BUCKHANNON – Buckhannon City Council passed on second reading an ordinance banning the awarding of live animals as prizes in carnival games Thursday – but not without some debate.
West Virginia Strawberry Festival Association President Sandra Bennett appeared at council’s Feb. 6 meeting to tell city officials she felt Strawberry Festival Board members had been left out of discussions concerning the ordinance. Bennett, who will oversee the 79th annual West Virginia Strawberry Festival in May, she said felt the festival had been unfairly targeted by the law, which passed on first reading at council’s Jan. 16 meeting.
Ordinance 441 prohibits “the offering or acceptance of live animals as prizes or inducements in carnival games operating within city limits,” including goldfish, reptiles, birds, livestock or any other living animals.
However, the law exempts animals given as prizes during rodeo contests, livestock shows or any event that’s part of a Future Farmers of American program or 4-H project or show, “or any other bona fide youth organization whose purpose and practices are designed to teach or promote animal husbandry, agriculture” or another academic field.
“When the ordinance came out, we knew nothing about it, we had not been [informed],” Bennett said, “and Shane Turner, [owner of] Gambill Amusements didn’t know. Both of us felt like if we had been asked to come as a group – three groups, the city, us and the carnival would meet – we could probably solve the problem without having to go through another ordinance for the City of Buckhannon.”
Bennett said although the festival did receive complaints about iguanas being awarded as prizes, the festival didn’t receive any other negative feedback about the animals.
“We hadn’t heard anything about the other animals, and then when it was reported, it made it look like it had everything to do with the Strawberry Festival and carnival and we think that wording should be changed [to make it more inclusive of other groups that give away animals as prizes,” Bennett said.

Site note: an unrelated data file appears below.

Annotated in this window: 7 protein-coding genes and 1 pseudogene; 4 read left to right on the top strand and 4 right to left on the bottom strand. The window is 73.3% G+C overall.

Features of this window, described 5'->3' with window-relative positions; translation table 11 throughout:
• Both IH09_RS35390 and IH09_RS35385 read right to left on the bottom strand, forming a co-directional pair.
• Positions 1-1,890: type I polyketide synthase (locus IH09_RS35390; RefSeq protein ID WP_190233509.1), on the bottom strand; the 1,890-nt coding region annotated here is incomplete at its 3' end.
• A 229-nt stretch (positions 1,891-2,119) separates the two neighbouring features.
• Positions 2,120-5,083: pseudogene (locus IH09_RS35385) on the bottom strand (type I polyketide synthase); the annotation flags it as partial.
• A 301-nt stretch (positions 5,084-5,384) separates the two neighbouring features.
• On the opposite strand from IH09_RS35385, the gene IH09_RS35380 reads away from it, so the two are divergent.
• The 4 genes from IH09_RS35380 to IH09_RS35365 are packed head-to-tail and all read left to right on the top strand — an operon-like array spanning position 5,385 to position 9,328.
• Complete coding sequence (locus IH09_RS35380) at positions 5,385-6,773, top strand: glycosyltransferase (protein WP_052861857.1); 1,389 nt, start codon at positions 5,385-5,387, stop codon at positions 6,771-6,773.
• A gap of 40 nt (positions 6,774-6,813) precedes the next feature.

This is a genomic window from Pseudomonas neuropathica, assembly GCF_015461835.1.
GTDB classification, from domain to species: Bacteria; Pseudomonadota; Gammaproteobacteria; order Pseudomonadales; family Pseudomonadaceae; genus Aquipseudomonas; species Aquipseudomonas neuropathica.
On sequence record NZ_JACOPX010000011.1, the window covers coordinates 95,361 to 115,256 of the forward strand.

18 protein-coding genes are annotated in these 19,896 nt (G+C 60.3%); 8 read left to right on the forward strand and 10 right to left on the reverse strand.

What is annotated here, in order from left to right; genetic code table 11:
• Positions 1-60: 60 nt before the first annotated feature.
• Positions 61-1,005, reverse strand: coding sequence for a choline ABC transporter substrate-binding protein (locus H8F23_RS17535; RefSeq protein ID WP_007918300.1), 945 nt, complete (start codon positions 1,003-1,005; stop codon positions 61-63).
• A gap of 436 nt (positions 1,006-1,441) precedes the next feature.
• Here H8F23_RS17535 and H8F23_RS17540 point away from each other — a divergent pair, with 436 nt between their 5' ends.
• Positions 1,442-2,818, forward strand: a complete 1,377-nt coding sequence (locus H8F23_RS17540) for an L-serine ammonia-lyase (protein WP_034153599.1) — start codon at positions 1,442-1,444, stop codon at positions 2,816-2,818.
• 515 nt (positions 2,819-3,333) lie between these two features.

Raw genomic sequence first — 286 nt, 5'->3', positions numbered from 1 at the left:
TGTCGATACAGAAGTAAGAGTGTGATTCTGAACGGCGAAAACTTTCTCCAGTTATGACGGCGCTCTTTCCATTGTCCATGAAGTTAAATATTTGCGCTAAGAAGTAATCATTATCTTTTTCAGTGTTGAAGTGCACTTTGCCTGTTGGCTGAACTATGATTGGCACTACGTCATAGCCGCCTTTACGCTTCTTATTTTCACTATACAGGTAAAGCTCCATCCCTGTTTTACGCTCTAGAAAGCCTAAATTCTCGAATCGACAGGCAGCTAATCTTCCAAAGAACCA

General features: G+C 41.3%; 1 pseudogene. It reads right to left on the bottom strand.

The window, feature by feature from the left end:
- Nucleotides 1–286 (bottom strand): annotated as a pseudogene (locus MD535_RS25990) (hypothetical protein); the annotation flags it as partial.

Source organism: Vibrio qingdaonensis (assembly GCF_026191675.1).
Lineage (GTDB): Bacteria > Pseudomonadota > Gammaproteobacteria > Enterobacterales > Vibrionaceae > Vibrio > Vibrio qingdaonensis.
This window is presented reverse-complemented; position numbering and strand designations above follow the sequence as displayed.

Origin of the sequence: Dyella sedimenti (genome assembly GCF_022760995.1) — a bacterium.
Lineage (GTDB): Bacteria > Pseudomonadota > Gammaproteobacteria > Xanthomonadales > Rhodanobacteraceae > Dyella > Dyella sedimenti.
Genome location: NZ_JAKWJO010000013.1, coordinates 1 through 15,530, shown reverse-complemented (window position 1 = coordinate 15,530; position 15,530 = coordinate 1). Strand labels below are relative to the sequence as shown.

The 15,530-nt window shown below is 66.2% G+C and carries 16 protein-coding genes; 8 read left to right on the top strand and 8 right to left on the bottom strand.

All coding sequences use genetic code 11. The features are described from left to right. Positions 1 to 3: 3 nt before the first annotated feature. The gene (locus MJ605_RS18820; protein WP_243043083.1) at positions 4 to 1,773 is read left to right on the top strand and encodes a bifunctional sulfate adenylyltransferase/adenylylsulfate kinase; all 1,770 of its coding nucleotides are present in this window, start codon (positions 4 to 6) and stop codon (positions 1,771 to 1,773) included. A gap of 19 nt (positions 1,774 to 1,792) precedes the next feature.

Bennett said carnivals that come to schools also award live animals as prizes.
Mayor David McCauley said council supports the Strawberry Festival – and that there are no references to the festival or Gambill Amusements in the ordinance.
City attorney Tom O’Neill read part of the ordinance aloud.
“It says no person – and no person means no organization, no individual – may offer or accept any live animal, reptile, fowl, livestock, wildlife so on and a prize for or as an inducement to enter any contest game or other competition or as an inducement to enter a place of amusement or as incentive to enter into any business agreement whereby the offer is for the purpose of attracting trade or is a promotion for any other commercial purpose,” he read.
O’Neill said the ordinance doesn’t apply just to carnivals or the festival; rather, “it applies to any business.”
“Well, that was kind of what was in all the news,” Bennett replied.
McCauley said the series of incidents that prompted the drafting of the ordinance did occur at the 2019 W.Va. Strawberry Festival.
“During the festival, young people who had won goldfish were observed smashing them onto the pavement, and apparently they did some similar things with the hermit crabs and the miniature turtles,” the mayor said. “We’re just trying to do the right thing.”
The city isn’t prohibiting the sale of live animals but is instead trying to cut down on incidences in which they go to people who either don’t want them or are unprepared to take care of them, McCauley said.
City recorder Randy Sanders said he didn’t think the law would hurt the festival’s profit margin.
“I know one of the concerns was that it could hurt the financial success of the carnival,” Sanders said, “but I just feel that when people come to the carnival, they have a designated amount of money that they’re going to spend. They’ve saved, they’ve waited for this. They’re going to spend that money. They’re not going to say, ‘Well, I’m taking $20 home because I can’t get a goldfish.’”
Sanders made a motion to pass the ordinance on first reading, which was seconded by Councilwoman Mary Albaugh prior to passed unanimously. It goes into effect March 7, 2020, and the penalty for violating the new law is $50 for a first offense, $100 for a second offense and $250 for a third or subsequent offense.